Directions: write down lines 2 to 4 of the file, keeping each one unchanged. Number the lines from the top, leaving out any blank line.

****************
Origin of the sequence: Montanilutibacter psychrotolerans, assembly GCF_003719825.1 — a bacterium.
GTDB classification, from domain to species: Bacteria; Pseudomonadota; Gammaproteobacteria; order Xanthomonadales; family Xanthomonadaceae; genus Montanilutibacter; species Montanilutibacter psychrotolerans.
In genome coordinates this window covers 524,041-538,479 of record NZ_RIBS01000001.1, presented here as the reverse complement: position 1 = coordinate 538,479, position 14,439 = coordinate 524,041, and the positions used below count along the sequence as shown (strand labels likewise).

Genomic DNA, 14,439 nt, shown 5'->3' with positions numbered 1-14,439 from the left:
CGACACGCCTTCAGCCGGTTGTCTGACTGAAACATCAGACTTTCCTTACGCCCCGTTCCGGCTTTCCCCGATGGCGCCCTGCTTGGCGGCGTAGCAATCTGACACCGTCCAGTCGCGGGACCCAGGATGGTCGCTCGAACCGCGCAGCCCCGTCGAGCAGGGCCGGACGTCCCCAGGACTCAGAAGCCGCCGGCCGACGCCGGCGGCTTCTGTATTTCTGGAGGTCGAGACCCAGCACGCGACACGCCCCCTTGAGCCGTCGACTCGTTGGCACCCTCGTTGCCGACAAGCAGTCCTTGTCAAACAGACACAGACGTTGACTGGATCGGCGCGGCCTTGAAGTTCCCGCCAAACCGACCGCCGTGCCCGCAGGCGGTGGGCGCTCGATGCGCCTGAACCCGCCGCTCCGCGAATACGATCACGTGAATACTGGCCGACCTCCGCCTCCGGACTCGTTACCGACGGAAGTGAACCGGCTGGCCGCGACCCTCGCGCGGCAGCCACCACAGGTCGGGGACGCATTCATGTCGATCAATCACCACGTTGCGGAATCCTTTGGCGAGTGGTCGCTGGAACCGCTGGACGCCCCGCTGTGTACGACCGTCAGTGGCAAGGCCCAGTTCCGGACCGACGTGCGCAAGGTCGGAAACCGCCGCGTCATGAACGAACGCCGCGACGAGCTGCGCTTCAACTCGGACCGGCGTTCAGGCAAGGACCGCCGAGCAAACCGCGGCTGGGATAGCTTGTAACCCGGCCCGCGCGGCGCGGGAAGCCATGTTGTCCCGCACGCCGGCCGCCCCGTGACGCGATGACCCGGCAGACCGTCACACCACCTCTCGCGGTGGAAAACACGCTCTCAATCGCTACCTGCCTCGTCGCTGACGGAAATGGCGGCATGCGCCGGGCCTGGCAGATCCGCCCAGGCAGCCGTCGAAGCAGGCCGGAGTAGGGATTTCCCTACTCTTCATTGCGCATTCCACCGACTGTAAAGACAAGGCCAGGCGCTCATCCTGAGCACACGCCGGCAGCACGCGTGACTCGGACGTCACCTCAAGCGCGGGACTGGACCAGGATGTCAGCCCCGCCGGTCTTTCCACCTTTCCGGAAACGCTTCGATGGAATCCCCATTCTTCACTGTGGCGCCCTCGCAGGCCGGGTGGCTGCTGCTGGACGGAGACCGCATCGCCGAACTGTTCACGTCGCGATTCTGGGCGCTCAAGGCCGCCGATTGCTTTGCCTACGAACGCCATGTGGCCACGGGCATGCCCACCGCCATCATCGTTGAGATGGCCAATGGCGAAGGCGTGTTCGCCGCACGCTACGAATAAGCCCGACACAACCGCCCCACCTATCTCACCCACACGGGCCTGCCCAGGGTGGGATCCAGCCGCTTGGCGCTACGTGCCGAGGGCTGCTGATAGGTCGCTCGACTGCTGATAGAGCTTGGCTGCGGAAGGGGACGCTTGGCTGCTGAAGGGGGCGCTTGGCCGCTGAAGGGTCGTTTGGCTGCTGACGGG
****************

GTDB classification, from domain to species: Bacteria; Pseudomonadota; Gammaproteobacteria; order Xanthomonadales; family Xanthomonadaceae; genus Montanilutibacter; species Montanilutibacter psychrotolerans.
In genome coordinates this window covers 524,041-538,479 of record NZ_RIBS01000001.1, presented here as the reverse complement: position 1 = coordinate 538,479, position 14,439 = coordinate 524,041, and the positions used below count along the sequence as shown (strand labels likewise).

Genomic DNA, 14,439 nt, shown 5'->3' with positions numbered 1-14,439 from the left: